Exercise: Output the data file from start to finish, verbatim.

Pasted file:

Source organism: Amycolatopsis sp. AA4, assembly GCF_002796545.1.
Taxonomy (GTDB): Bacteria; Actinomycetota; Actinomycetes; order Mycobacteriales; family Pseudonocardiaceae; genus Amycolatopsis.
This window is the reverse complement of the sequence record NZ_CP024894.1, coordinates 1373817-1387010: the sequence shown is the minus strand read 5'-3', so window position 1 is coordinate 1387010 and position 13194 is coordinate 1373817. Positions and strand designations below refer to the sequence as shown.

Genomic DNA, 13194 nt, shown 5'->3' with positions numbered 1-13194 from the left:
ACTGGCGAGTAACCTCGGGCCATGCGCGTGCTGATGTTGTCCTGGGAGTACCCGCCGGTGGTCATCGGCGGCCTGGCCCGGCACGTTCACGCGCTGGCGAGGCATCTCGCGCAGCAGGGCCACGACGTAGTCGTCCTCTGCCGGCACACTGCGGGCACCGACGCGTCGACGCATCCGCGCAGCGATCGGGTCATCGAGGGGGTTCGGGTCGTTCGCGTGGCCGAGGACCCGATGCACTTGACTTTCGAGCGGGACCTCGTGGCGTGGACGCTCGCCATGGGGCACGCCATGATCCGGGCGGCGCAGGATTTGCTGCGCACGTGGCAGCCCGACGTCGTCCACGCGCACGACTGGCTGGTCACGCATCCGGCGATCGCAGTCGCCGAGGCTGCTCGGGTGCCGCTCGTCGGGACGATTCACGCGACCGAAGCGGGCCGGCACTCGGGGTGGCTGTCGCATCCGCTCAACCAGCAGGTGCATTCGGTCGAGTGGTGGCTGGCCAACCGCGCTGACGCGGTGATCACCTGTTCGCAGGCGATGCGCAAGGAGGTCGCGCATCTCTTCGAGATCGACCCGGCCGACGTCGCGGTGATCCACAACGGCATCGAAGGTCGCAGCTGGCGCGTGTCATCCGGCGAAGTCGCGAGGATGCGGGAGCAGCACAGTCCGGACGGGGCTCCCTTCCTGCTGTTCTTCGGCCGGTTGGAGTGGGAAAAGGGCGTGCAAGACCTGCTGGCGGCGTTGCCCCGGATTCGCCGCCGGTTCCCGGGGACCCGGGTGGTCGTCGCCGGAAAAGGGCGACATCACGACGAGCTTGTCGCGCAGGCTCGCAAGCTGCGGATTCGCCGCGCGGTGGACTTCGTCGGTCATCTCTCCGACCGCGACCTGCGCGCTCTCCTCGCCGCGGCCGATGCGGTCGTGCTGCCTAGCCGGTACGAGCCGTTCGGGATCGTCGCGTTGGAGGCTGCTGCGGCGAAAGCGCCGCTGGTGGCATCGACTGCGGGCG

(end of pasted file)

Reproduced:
Source organism: Amycolatopsis sp. AA4, assembly GCF_002796545.1.
Taxonomy (GTDB): Bacteria; Actinomycetota; Actinomycetes; order Mycobacteriales; family Pseudonocardiaceae; genus Amycolatopsis.
This window is the reverse complement of the sequence record NZ_CP024894.1, coordinates 1373817-1387010: the sequence shown is the minus strand read 5'-3', so window position 1 is coordinate 1387010 and position 13194 is coordinate 1373817. Positions and strand designations below refer to the sequence as shown.

Genomic DNA, 13194 nt, shown 5'->3' with positions numbered 1-13194 from the left:
ACTGGCGAGTAACCTCGGGCCATGCGCGTGCTGATGTTGTCCTGGGAGTACCCGCCGGTGGTCATCGGCGGCCTGGCCCGGCACGTTCACGCGCTGGCGAGGCATCTCGCGCAGCAGGGCCACGACGTAGTCGTCCTCTGCCGGCACACTGCGGGCACCGACGCGTCGACGCATCCGCGCAGCGATCGGGTCATCGAGGGGGTTCGGGTCGTTCGCGTGGCCGAGGACCCGATGCACTTGACTTTCGAGCGGGACCTCGTGGCGTGGACGCTCGCCATGGGGCACGCCATGATCCGGGCGGCGCAGGATTTGCTGCGCACGTGGCAGCCCGACGTCGTCCACGCGCACGACTGGCTGGTCACGCATCCGGCGATCGCAGTCGCCGAGGCTGCTCGGGTGCCGCTCGTCGGGACGATTCACGCGACCGAAGCGGGCCGGCACTCGGGGTGGCTGTCGCATCCGCTCAACCAGCAGGTGCATTCGGTCGAGTGGTGGCTGGCCAACCGCGCTGACGCGGTGATCACCTGTTCGCAGGCGATGCGCAAGGAGGTCGCGCATCTCTTCGAGATCGACCCGGCCGACGTCGCGGTGATCCACAACGGCATCGAAGGTCGCAGCTGGCGCGTGTCATCCGGCGAAGTCGCGAGGATGCGGGAGCAGCACAGTCCGGACGGGGCTCCCTTCCTGCTGTTCTTCGGCCGGTTGGAGTGGGAAAAGGGCGTGCAAGACCTGCTGGCGGCGTTGCCCCGGATTCGCCGCCGGTTCCCGGGGACCCGGGTGGTCGTCGCCGGAAAAGGGCGACATCACGACGAGCTTGTCGCGCAGGCTCGCAAGCTGCGGATTCGCCGCGCGGTGGACTTCGTCGGTCATCTCTCCGACCGCGACCTGCGCGCTCTCCTCGCCGCGGCCGATGCGGTCGTGCTGCCTAGCCGGTACGAGCCGTTCGGGATCGTCGCGTTGGAGGCTGCTGCGGCGAAAGCGCCGCTGGTGGCATCGACTGCGGGCG